Anti-Shiism in the forms of arrests, sentencing, lack of due process, injury, and killing reported to Shia Rights Watch spanned the international community in the month of April.
Reports of violence listed in this report have been verified through collaboration with grassroot advocates and confirmed by local investigations.
Shia Rights Watch notes incidents of violence on the basis of identity are often unreported by victims in fear of further violence and alienation. Trends listed in this report represent a fraction of Anti-Shiism faced by the international Shia Muslim community.
More information in regards to individual incidents can be found at ShiaRightsWatch.org.
Anti-Shiism across Afghanistan spanned Jalalabad, Herat, and Kabul.
On April 15, a car bomb detonated in Jalalabad, resulting in the death and injury of many Shia Muslims. Locals reported extensive property damage.
In Herat, 24 incidents of violent attacks were instigated by extremism. Much of the attacks targeted the local government, and as Herat is rich in the presence of Shia Muslims, many individuals of this minority groups were killed and injured. On the 8th of April, shootings at the Second Police District resulted in the death of one civilian and the injury of another. Later in the month, the bodies of two civilians, one of which was female, were found in the Injil district. Officials have announced ill-will but not the identity of the responsible assailants. On the same day, in Darb-e-Iraq, gunmen shot and killed a civilian and in the Golran district, and the detonation of a car bomb killed four.
Civilians were killed in Obeh district both on April 27 and 28 in cross fire between police and the Taliban.
In Kabul, one was killed and nine others were wounded in a bombing that targeted security personnel.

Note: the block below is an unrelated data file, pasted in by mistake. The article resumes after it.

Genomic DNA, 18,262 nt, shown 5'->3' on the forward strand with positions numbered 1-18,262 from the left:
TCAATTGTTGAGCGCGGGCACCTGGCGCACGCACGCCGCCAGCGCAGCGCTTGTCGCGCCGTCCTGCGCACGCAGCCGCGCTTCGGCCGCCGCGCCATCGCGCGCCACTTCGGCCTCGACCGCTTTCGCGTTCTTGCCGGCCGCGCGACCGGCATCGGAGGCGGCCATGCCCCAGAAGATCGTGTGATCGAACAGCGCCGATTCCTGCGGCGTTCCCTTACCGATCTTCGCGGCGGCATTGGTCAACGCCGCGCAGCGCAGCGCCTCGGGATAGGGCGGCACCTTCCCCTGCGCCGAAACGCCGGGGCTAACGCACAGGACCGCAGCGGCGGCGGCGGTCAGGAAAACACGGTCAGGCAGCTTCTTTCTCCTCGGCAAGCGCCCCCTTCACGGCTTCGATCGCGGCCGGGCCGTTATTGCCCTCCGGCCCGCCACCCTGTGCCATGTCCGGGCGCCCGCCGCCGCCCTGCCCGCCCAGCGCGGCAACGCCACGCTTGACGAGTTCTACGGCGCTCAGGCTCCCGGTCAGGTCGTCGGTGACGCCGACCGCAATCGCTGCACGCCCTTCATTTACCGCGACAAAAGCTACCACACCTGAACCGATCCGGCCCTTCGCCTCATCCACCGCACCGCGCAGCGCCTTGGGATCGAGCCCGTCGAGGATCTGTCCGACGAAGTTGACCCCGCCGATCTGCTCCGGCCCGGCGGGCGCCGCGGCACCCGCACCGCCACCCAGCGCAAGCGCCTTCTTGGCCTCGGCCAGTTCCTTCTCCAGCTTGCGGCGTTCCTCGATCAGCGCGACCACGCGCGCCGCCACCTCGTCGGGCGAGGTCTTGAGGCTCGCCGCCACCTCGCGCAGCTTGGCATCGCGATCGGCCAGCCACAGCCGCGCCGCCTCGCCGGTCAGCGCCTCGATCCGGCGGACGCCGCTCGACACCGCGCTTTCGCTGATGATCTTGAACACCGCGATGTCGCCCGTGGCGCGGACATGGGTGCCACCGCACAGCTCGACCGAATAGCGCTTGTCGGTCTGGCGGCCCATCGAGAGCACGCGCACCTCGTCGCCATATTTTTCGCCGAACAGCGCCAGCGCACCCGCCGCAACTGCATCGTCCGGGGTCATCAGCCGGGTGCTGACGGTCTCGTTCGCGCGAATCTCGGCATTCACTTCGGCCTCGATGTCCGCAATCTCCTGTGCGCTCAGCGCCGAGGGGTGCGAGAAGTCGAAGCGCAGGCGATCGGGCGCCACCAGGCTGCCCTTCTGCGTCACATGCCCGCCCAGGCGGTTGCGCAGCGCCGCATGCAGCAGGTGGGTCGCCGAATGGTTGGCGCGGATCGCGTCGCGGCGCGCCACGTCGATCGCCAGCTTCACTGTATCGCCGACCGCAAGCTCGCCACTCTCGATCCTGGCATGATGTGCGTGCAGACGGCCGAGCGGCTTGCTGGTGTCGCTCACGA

Despite the existence of targeted violence in the country of Afghanistan, authorities have not announced any direct efforts to protect those most vulnerable to terror attacks.
In Bahrain, the authorities announced the intention to release 199 prisoners under the Alternative Penal Code.
Among those released is Mohammed Jawad Parwiz, the uncle of prominent activist Nabeel Rajab. Parwiz was arrested in 2011 for his activism. Others released include, but is not limited to the followin: Sayed Kamel Al-Hashemi, arrested in 2016 and detained in 2018 for “insulting the King of Bahrain, Hamad bin Isa Al Khalifa, in a Friday sermon at a mosque in Barbar and Ma’atam in Bani Jamra,” and “inciting hatred against a sect”; Maytham Zuhair, arrested in 2020; and Ali Jassem Al-Ghanimi, one of 124 police officers who sympathized with protestors.
For those who remain in detention, violent repression continues. The United Nations Human Rights Office announced concern for the “unnecessary and disproportionate” force used against detainees. In a press conference, spokesperson Marta Hurtado called for immediate and thorough investigation into violence in the hands of police officers at Jaws Prison.
Police officers at Jaws Prison injured detainees by throwing “stun grenades and beat detainees on their heads.” Sources reported that 33 protesters were taken to a secondary location and kept “incommunicado and unable to make contact with family and lawyers.”
The violence came after detainees organized sit-ins in protest to the lacking conditions they faced, including the authorities failure to meet medical needs which resulted in the death of multiple detainees such as Abbas Malallah.